I often surf the web to find interesting sites about dogs and dog training. This week I stumbled on a site that began with a statement about dog training that was so audacious that I had to stop and read it several times to be sure I had read it correctly. The author states –
“Let me start off by saying that of all the different dog training methods you’ve heard about fit into one of two categories. There are only two methods in the whole world! And they are… … all-positive and balanced.”
The sheer magnitude of this over-simplification stunned me. I had walk away from the laptop and get myself another coffee before continuing my day. There are only two methods of dog training in the world? My first question is, “Which world?” It certainly can’t be the one in which I live. Although things would be so much easier if that were true, it just isn’t. What troubles me about statements like the one above is not how inaccurate they may be. What troubles me is that dog trainers feel the need to reduce dogs and training to such simple terms in the first place. There is a “war of words” out there in the dog world and the unfortunate casualties are dogs and not humans.
It seems that like many things in our 21st century society, we are being asked to choose a side – who are you for or who are you against. Often training discussions get more caught up in who is right and who is wrong than whether the training does the best job for the dog. When it comes to training and working with our dogs, this kind of polarizing argument can have unfortunate consequences for the dogs that get caught in the middle.
The quote above claims that the two sides at odds in the world of dog training are “all-positive” and “balanced” training. I have read a great deal about dogs and dog training. I am a certified professional dog trainer. In all my reading on dogs and training, I have not come upon any training that identifies itself with the label “all-positive” dog training. By contrast, I see any number of sources claiming to use “balanced” training with dogs. Here I find the opposite problem. I found such a wide variety of definitions of “balanced” dog training that I wrote an article about it to try and figure out what trainers meant by “balanced.” It turns out that most of them don’t agree on the same meaning and many actually conflict with each other.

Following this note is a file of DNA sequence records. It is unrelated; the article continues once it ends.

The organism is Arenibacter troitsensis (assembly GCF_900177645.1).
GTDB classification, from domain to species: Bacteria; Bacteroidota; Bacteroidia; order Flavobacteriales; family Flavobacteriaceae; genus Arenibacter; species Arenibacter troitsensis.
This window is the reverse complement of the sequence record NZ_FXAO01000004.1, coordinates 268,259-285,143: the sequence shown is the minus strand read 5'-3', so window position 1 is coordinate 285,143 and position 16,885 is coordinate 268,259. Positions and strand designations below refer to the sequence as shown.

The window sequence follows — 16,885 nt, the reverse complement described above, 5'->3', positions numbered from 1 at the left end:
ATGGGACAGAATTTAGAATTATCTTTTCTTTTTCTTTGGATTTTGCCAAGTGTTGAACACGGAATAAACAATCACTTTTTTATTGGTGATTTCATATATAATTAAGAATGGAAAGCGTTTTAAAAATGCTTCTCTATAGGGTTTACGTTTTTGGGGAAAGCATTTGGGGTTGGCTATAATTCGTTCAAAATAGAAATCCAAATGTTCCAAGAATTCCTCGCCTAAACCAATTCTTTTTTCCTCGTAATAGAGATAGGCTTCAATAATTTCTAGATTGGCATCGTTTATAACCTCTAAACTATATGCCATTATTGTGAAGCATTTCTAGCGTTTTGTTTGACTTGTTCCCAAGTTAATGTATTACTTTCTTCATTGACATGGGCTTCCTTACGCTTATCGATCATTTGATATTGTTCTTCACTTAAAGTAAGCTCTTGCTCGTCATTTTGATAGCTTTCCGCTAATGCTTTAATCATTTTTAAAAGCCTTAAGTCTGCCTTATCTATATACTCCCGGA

Sticks and Stones and Words
The war of words is escalating. There are exaggerations and questionable claims from both the force-free training community and the traditional compulsion trainers. This is not just unfortunate, it’s dangerous. The dogs get caught in the shuffling of trainers and methods as owners move from one “solution” to another. A dog can easily end up confused and act out. Many of those dogs will end up in shelters. Some won’t survive being re-homed. The terms dog trainers use to help a dog owner can do the most damage. Let me give you some examples:
- Correction – This is one of the most commonly used terms in the dog training world. And yet, it is rarely used to describe what the word actually means. If we “correct” something, it is assumed that something has gone wrong and we are bringing it back to being “right” again. When compulsion trainers talk about “correcting” a dog, what they mean is using some kind of physical or verbal intervention to stop a dog from doing something unwanted. But where is the “correction”? Yes, it tells the dog what they are doing wrong but it tells them nothing about what to do instead to be right. A yank on the leash, a poke in the side, a loud “HEY!” are all described as “corrections” but these actually function as a reprimand to stop an unwanted behaviour. You aren’t “correcting” anything, you are stopping (reprimanding) unwanted behaviour. But Correction sounds much more productive than Reprimand when we’re working with our dogs even if it is inaccurate.
- Abuse -This one is getting thrown around a lot by the force-free training community these days. It has been used to describe everything from the use of shock collars and pain-based training methods to slip-collars and feeding the wrong kind of dog food. That’s a pretty broad spectrum for such a highly-charged word. The use of the term “abuse” seems to be based on what the speaker believes about a particular technique, training philosophy, or piece of equipment rather than the actual living conditions of a particular dog. For example, prong and shock collars are sold by the thousands each year and yet physical injuries from these devices make up only a small fraction of cases that come through the average veterinary practice. This is not to endorse their use but simply to point out that just putting a device on a dog should not, in itself, constitute abuse unless using the device is shown to have caused harm to that particular dog. Abuse is an act, not an idea.